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Br J Nutr. 2015 Jan;113 Suppl:S26-39. doi: 10.1017/S0007114514002323. Epub 2014 Nov 21.

Nutritional ecology of obesity: from humans to companion animals.

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  • 1The Charles Perkins Centre and School of Biological Sciences, The University of Sydney,Sydney,NSW,Australia.

Abstract

We apply nutritional geometry, a framework for modelling the interactive effects of nutrients on animals, to help understand the role of modern environments in the obesity pandemic. Evidence suggests that humans regulate the intake of protein energy (PE) more strongly than non-protein energy (nPE), and consequently will over- and under-ingest nPE on diets with low or high PE, respectively. This pattern of macronutrient regulation has led to the protein leverage hypothesis, which proposes that the rise in obesity has been caused partly by a shift towards diets with reduced PE:nPE ratios relative to the set point for protein regulation. We discuss potential causes of this mismatch, including environmentally induced reductions in the protein density of the human diet and factors that might increase the regulatory set point for protein and hence exacerbate protein leverage. Economics--the high price of protein compared with fats and carbohydrates--is one factor that might contribute to the reduction of dietary protein concentrations. The possibility that rising atmospheric CO₂ levels could also play a role through reducing the PE:nPE ratios in plants and animals in the human food chain is discussed. Factors that reduce protein efficiency, for example by increasing the use of ingested amino acids in energy metabolism (hepatic gluconeogenesis), are highlighted as potential drivers of increased set points for protein regulation. We recommend that a similar approach is taken to understand the rise of obesity in other species, and identify some key gaps in the understanding of nutrient regulation in companion animals.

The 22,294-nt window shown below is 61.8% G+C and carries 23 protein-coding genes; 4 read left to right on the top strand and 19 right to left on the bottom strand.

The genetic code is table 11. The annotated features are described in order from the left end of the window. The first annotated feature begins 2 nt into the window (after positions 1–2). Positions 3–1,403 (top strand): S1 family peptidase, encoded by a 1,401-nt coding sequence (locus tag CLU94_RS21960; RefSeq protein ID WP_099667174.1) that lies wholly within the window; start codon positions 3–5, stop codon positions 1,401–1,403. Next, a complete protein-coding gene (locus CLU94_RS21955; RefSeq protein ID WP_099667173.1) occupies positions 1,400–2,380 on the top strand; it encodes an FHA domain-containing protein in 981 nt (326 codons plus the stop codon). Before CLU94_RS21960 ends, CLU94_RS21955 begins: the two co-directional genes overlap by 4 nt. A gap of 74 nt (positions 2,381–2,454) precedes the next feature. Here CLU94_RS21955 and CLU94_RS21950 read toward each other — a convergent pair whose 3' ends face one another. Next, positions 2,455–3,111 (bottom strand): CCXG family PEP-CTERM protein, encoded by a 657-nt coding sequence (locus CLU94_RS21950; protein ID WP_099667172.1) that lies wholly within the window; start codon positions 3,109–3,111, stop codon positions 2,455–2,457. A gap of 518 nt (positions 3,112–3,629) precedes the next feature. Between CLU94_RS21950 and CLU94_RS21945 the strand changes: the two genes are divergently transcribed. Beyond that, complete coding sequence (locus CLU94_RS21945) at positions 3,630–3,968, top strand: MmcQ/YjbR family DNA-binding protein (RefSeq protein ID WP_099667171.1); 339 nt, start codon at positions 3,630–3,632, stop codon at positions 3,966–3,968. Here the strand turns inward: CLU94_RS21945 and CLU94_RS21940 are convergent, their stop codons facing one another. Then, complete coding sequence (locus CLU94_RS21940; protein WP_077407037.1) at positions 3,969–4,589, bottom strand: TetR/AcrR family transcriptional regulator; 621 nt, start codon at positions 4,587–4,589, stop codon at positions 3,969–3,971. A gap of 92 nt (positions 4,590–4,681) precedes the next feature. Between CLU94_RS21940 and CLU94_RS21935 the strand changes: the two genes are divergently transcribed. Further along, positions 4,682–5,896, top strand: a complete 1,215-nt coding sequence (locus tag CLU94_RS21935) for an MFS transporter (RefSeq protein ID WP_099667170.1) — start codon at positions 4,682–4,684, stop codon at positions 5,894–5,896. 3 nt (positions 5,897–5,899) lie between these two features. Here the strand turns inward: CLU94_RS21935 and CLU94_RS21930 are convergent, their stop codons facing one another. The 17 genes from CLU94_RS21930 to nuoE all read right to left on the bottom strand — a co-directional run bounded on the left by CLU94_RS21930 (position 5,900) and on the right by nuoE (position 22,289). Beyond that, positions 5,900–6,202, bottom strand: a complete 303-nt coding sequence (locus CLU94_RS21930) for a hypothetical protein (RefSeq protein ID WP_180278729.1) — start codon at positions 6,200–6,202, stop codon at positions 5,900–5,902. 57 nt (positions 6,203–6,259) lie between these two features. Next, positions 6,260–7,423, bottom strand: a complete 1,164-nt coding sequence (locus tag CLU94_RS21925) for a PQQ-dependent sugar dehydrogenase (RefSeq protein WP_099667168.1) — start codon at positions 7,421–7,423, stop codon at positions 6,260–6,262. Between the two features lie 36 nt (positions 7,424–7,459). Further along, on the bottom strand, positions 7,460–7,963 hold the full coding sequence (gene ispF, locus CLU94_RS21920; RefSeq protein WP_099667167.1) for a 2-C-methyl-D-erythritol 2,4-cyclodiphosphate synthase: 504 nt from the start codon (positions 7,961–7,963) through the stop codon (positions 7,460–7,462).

KEYWORDS:

Companion animals; Human food chain; Nutritional geometry; Obesity pandemic; Price of protein; Protein leverage hypothesis; Rising carbon dioxide

PMID:
25415804
DOI:
10.1017/S0007114514002323
[PubMed - indexed for MEDLINE]
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